"During the war in the Peninsula, the French soldiers were so struck with the elegant dresses of the light dragoons, their shining helmets, and the graceful shape of men and horses, that they gave them the name of Lindors[7]. In 1813, this dress, which was peculiar to the British troops, was exchanged for the head-dress and jacket of the German light cavalry. The Polish lancers at Albuera, and the French cuirasses at Waterloo, have induced the English to add these modes of arming and equipment to their cavalry."

"In cavalry service it is not sufficient for the soldiers to be brave, and the horses good; there must be science and unity. More than once, in the Peninsular war, weak detachments of British cavalry have charged French battalions through and through, but in disorder; the squadrons could not again be re-formed; there were not others at hand to finish the work; thus the bold stroke passed away, without producing any advantage."

"The artillery holds the first rank in the army; it is better paid, its recruits are more carefully selected, and its period of enlistment is limited to twelve years. The gunners are distinguished from other soldiers by their excellent spirit. In battle they display judicious activity, a perfect coup d’oeil, and stoical bravery."

"The English got the start of the French in the formation of the artillery-train: the first trials of it were made in 1793, under the auspices of the Duke of Richmond, then Master-general of the Ordnance. The corps of Royal Artillery Drivers is organized as soldiers. Very high prices are paid for the horse employed to draw the guns, and they are, consequently, extremely good. The harness is as good as that used in French carriages. No nation can rival the English in the equipment and speed of their conveyances."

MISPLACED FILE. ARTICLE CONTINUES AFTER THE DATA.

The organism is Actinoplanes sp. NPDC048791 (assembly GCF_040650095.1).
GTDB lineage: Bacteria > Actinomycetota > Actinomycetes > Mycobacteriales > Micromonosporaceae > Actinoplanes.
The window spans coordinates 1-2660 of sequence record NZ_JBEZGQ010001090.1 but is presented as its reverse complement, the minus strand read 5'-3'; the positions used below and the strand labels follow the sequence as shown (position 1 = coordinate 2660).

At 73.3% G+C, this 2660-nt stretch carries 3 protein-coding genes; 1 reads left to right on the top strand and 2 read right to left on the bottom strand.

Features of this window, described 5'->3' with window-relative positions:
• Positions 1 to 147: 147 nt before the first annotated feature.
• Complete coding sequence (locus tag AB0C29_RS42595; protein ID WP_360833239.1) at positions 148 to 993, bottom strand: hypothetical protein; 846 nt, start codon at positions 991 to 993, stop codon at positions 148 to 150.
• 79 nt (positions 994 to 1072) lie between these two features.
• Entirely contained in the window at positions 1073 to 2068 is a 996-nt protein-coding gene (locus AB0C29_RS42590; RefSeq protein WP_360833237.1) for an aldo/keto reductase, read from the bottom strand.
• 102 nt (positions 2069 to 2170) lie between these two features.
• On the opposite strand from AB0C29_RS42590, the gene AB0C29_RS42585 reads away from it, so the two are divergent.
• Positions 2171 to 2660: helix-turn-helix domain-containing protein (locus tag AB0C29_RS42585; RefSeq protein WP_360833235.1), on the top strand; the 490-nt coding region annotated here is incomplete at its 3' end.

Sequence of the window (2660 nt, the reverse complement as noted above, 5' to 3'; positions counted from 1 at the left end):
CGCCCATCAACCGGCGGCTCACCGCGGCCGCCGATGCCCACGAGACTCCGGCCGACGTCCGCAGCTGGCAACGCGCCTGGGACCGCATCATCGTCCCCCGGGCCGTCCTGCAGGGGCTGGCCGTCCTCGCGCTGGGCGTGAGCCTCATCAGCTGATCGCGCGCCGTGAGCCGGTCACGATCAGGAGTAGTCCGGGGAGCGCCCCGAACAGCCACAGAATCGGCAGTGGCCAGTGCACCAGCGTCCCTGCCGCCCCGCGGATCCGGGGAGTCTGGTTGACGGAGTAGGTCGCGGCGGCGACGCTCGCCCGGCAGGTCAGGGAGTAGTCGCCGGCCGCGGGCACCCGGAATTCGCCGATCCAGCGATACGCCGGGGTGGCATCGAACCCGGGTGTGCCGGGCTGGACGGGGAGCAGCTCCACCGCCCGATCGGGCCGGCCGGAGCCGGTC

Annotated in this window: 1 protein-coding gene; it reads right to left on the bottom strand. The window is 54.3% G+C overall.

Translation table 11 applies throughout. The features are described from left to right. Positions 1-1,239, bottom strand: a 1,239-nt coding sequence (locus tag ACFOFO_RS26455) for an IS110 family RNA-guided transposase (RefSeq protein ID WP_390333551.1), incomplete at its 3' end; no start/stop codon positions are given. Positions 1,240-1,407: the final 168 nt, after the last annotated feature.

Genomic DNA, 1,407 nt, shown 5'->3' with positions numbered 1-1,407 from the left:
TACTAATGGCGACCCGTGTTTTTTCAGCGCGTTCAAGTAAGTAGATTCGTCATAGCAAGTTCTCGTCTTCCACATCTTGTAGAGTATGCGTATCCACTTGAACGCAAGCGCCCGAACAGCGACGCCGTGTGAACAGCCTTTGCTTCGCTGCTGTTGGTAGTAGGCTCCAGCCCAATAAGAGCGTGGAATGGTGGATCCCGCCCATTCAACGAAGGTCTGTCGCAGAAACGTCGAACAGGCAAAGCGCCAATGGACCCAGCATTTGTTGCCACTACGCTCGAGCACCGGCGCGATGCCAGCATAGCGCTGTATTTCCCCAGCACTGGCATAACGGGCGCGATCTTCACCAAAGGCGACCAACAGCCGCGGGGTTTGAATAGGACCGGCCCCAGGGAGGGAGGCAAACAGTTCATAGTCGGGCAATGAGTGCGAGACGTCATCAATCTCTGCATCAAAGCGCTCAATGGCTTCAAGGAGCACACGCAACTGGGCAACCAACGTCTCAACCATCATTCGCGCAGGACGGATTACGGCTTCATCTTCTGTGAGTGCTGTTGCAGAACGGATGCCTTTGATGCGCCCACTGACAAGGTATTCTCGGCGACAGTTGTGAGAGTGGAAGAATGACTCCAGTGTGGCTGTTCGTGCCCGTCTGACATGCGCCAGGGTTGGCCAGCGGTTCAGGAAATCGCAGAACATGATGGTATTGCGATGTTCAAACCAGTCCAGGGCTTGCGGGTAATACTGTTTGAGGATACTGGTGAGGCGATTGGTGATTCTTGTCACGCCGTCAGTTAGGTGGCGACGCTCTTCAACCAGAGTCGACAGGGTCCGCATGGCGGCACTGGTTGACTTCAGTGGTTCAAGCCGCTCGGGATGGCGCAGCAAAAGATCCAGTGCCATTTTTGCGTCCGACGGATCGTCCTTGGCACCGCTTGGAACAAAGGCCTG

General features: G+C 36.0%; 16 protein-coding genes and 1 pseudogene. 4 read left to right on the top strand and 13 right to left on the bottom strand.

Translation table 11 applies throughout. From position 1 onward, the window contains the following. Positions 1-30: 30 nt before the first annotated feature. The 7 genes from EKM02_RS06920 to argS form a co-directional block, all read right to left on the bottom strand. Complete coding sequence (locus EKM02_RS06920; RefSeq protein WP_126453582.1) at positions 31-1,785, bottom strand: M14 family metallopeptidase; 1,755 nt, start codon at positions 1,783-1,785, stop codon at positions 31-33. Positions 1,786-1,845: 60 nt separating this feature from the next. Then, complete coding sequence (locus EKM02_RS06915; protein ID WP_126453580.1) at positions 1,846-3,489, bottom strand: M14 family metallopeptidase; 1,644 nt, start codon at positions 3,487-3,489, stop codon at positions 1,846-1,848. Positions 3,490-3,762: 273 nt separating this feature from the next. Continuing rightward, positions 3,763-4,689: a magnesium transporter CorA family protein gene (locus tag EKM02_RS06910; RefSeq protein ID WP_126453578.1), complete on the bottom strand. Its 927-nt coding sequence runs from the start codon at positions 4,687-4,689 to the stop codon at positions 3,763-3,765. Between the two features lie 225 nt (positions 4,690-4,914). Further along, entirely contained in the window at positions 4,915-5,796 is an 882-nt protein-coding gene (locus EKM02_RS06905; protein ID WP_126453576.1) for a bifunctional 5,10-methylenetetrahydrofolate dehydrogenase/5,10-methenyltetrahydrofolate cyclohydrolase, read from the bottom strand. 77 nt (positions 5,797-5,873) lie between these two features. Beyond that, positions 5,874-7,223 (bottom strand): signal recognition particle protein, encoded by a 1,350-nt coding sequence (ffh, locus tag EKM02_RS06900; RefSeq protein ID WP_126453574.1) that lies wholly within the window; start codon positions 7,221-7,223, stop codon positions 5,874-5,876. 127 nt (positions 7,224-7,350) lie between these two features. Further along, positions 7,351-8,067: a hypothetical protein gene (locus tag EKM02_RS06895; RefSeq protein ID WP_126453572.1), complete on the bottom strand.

"English troops take few pieces into the field with them; the most that Lord Wellington ever had in the Peninsula, barely amounted to two for every thousand men. Frames, caissons, barrels, and bullets, powder, and every part of the equipage, are remarkable for the goodness of the materials, as well as excellent workmanship. In battles, the artillery made most copious and effective use of a kind of hollow bullet, called Shrapnell’s spherical case-shot, from the name of the inventor".

"In conclusion it may be said, that the English army surpasses other nations in discipline, and in some particulars of internal management; it proceeds slowly in the career of improvement, but it never retrogrades; and no limits can be affixed to the power of organization to which a free and intelligent people may attain."


[1]. Crecy, Poitiers and Agincourt were famous English victories in the Hundred Years' War with France in the 14th and 15th centuries.

[2]. The "Black Prince" was the heir to Edward II of England and, along with Talbot, among the foremost military leaders in the war with France.

[3]. The battle of Fontenoy, a British victory against the French in 1745/ 

[4].  In actual fact, only a few of the battalions of the 60th Foot were equipped with rifles.

[5] Foundation.

[6]. In the Roman legions of the republic, the triarii or third line was composed of the most veteran and experienced soldiers.

[7]. The lindors were figures from Greek mythology, half man, half horse.


Placed on the Napoleon Series: September 2005


Organization Index ]

Search the Series

© Copyright 1995-2005, The Napoleon Series, All Rights Reserved.

Top | Home ]